The Department of Homeland Security was notified that New York City’s morgues are nearing capacity, a federal official and another individual with knowledge of the matter told Politico.
Officials were told that morgues in the city are expected to reach capacity next week, per the briefing. A third person familiar with the situation in New York said that some of the city’s hospital morgues hit capacity over the last seven days. If the available morgue space in New York City fills up as the number of COVID-19 deaths increases, federal help will be available, a former senior administration official said, noting that the George W. Bush administration sent mortuary assistance in the wake of Hurricane Katrina and the September 11 attacks.
For now, city officials do not seem especially alarmed. Aja Worthy-Davis, a spokesperson for the New York City Office of the Chief Medical Examiner (OCME), said concerns about morgue capacity may be unfounded. In Manhattan alone, she said, OCME’s morgue can store up to 900 bodies. The city has a morgue for each of the five boroughs, she said.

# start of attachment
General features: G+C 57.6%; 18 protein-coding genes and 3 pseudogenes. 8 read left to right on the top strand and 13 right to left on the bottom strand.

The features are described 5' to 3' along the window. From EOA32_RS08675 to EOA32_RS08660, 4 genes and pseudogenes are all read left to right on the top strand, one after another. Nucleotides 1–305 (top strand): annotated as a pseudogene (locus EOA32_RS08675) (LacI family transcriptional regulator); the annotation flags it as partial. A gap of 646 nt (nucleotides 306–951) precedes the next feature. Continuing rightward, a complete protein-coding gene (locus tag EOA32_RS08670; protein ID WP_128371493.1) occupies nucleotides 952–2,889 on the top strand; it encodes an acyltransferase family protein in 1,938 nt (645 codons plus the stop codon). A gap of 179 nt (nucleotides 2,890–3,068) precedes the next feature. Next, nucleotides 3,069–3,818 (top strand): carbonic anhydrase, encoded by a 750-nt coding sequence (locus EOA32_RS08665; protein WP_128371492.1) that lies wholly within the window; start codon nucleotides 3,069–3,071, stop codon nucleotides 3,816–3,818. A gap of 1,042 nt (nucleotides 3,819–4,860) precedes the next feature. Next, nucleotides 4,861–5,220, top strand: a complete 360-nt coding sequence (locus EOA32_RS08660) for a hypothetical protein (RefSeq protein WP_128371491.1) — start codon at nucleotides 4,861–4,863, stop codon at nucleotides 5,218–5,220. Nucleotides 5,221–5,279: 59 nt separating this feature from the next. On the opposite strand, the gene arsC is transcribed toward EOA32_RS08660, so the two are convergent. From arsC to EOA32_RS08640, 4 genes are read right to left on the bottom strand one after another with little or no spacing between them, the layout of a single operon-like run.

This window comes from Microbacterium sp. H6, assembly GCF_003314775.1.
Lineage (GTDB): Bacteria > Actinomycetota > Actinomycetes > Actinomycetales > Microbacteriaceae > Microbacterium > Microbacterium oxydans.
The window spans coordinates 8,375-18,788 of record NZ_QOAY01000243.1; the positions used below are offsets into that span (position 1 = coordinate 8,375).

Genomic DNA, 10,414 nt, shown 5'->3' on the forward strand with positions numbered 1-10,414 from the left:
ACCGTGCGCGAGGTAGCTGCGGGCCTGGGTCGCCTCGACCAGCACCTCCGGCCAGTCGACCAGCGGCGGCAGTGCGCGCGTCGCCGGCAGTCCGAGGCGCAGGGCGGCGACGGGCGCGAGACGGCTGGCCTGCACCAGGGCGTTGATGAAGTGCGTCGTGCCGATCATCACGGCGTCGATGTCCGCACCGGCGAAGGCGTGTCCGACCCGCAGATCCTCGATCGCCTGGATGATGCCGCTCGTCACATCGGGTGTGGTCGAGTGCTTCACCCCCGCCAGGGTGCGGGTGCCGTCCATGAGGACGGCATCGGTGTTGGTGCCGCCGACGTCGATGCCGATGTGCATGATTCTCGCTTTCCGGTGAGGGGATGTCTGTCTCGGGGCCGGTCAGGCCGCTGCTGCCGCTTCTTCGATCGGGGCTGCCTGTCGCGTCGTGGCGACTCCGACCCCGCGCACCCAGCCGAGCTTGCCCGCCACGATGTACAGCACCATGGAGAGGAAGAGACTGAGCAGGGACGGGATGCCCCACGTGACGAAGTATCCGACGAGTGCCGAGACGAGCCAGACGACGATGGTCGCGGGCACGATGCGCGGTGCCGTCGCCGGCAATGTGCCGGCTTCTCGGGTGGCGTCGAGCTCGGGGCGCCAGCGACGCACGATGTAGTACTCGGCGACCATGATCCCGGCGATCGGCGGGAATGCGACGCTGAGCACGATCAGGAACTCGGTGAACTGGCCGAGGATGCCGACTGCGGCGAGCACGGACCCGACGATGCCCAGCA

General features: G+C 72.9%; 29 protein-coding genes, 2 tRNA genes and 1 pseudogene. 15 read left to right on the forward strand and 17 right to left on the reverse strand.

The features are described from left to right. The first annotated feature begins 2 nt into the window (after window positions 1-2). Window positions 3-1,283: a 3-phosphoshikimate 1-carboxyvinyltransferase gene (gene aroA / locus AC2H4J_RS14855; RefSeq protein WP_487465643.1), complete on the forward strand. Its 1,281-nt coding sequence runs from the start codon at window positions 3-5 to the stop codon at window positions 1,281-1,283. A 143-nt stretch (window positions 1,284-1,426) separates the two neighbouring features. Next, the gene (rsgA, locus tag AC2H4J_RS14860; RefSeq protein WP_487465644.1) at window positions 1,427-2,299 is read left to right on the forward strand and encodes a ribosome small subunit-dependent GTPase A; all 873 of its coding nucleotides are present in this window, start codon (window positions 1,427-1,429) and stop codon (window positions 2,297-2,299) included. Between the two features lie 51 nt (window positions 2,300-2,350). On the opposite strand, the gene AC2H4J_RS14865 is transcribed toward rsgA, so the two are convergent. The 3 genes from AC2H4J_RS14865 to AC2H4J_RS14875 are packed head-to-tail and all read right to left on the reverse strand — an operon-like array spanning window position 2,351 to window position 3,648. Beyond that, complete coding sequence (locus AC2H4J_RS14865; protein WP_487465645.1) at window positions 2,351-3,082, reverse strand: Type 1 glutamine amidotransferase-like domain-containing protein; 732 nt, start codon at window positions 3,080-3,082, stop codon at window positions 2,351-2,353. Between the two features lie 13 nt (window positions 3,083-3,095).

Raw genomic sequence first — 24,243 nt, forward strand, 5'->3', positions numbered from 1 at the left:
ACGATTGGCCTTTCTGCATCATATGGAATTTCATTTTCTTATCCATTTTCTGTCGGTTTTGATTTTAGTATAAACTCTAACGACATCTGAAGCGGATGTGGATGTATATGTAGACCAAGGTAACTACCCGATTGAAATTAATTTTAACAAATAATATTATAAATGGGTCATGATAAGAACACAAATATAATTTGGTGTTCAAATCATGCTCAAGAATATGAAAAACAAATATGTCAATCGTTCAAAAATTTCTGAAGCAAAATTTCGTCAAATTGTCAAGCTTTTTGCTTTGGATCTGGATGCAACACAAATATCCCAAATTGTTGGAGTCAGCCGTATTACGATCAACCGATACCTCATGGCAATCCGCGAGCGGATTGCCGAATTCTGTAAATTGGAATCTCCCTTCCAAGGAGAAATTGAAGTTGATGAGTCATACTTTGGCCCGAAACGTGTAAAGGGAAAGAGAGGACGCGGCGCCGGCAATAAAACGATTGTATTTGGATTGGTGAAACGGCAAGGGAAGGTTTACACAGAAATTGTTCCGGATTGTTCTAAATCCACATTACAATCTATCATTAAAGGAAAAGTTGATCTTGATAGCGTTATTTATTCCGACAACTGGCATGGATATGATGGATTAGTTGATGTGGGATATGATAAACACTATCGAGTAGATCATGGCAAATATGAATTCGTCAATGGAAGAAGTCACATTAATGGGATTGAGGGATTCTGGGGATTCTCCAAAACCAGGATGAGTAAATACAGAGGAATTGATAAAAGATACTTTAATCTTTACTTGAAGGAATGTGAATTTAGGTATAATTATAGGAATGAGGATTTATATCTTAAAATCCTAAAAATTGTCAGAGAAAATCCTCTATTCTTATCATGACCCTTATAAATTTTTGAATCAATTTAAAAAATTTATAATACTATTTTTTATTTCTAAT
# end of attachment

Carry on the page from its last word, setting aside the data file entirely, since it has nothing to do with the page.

Worthy-Davis told the news outlet that the city has the resources to increase capacity “pretty dramatically,” adding that “If you look back at what we did during 9/11, we have the ability to create mobile stations that allow us to house bodies if we run out of space.”
“All hospitals within the city tend to have small morgue spaces, so it’s possible that with the capacity of hospitals in New York City, there may be an expectation … that they’ll run out of morgue space,” she added.
The added pressure on New York City morgues comes as New York Gov. Andrew Cuomo (D) said Big Apple officials are considering closing some streets, along with parks and playgrounds to contain the coronavirus outbreak. As of Wednesday, the state has 30,811 concerned cases.